But while May Bailey’s was a classy establishment, where gents were likely to pay anywhere between ten to fifty dollars to spend the night with one of the girls . . . well, the women at the White Elephant were certainly not of the same caliber. It was a rough-and-tumble place, with prostitutes generally standing in the doorway in order to coerce men to come in and join. And, while women across the street probably only worked for May Bailey, the ladies at the White Elephant owed their loyalty to no one.
No one but themselves.
Perhaps the most famous crook (and prostitute) was none other than Eliza Riddle, a woman of mixed descent who was as violent as she was cunning. On three separate occasions, Eliza was reported in the Times-Picayune as beating another woman up. Two instances were against the same woman, Virginia Reed, who had the bad luck to be conked over the head with a glass bottle each time. Another victim of Eliza’s fury was a prostitute living on Burgundy Street. Apparently she’d said something so heinous that Eliza grabbed a lamp from the woman’s side table and proceeded to put it to good use.
Eliza’s crime-spree didn’t stop there. She was arrested twenty-four times in the span of sixteen years—considering she spent ten years in prison for stealing $500 (or more, according to certain sources) from a man who paid her a visit, twenty-four arrests in six years is a bit excessive. So excessive, actually, that journalists for the Times-Picayune had an ongoing bet about when Eliza would next end up in prison for antics including swindling Johns, random acts of violence and attempted escape from jail.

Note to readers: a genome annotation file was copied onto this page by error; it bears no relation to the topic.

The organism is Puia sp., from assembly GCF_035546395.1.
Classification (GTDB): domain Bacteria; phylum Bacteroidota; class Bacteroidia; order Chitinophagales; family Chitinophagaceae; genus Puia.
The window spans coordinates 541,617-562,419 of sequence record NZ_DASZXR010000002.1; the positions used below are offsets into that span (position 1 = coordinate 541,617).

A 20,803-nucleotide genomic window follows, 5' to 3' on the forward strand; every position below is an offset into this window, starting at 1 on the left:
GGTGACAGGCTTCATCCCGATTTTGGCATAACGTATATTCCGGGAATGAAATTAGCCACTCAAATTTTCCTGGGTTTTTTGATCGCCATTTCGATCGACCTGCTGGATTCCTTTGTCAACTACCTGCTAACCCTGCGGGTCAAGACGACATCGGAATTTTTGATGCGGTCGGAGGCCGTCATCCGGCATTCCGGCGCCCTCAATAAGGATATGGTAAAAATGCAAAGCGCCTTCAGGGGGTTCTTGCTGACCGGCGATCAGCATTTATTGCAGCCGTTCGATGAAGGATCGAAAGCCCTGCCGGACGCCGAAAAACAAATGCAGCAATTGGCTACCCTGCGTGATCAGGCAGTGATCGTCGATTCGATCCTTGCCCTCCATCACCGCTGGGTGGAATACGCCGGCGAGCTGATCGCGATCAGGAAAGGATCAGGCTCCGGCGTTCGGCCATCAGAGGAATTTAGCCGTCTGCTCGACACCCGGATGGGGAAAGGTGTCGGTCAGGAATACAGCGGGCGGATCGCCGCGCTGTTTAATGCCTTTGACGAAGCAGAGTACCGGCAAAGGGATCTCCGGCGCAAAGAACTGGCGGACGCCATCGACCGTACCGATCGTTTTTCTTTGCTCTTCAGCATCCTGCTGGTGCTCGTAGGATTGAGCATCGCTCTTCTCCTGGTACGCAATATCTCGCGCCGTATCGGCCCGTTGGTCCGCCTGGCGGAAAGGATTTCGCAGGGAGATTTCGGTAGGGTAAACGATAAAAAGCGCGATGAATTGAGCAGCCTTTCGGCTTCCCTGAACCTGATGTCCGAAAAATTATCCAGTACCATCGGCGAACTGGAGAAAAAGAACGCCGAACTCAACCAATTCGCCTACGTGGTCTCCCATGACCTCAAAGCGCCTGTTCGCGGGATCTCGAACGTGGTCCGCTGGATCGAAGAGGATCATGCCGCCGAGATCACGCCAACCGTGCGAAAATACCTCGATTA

It’s no wonder that the Hermann House of the Dauphine Orleans Hotel is quite haunted. Guests of this section of the hotel have heard the sounds of music wafting in the air, experienced sudden cold spots when even the AC is turned down low. There have been reports of guest room lights flicking off and the sounds of feet padding over the soft carpet.
Is this paranormal phenomena the result of the White Elephant and the women who once worked there? It’s tough to say without holding a proper investigation, but one thing is for certain: the Dauphine Orleans Hotel routinely is rated as one of the most haunted hotels in the city, so you know you’re bound to run into some spirits while staying here.
Mississippi-born Norma Wallace moved to New Orleans with her mother and brother around the turn of the twentieth century. By the age of twelve, Norma knew exactly what she wanted to be when she grew up: a brothel owner.
She once exclaimed that she would rather be a Madam, in which she had complete autonomy, than be a prostitute and directly reliant upon a man. And Norma never was relent upon any man. With her career goals in sight, she traveled to New York City and Chicago to study under some of the most famous madams during the early 1910s.
When she returned to New Orleans, she opened her own brothel at 1026 Conti and saw nearly immediate success. She opened around 1917 when the rest of the Red Light District was being shut down. But Norma was never caught. When rumors touched her that a police raid was on the horizon, she had her girls haul a ladder between her building and the bar next door. The women and the men all scampered over the rungs into the neighboring saloon.
No one was ever the wiser, and Norma’s parlor house continued to thrive. It did so when her mafioso lover—angry that she had decided to part ways with him—shot her in front of the brothel itself. Their affair then ended, naturally, and he was the closest man in Norma’s life to ever distract her from her lofty ambitions.
Unfortunately, Norma nearly lost all of her money when the banks collapsed in the 1930s—following that interlude, she realized she could never trust the banks and proceeded to stash her money in secret drawers in the brothel itself. It was not until the 1960s that Norma’s brothel-owning days came crashing to an end. She ended up in jail for a bit in 1963, and not long after she decided to convert the parlor house into an Italian restaurant.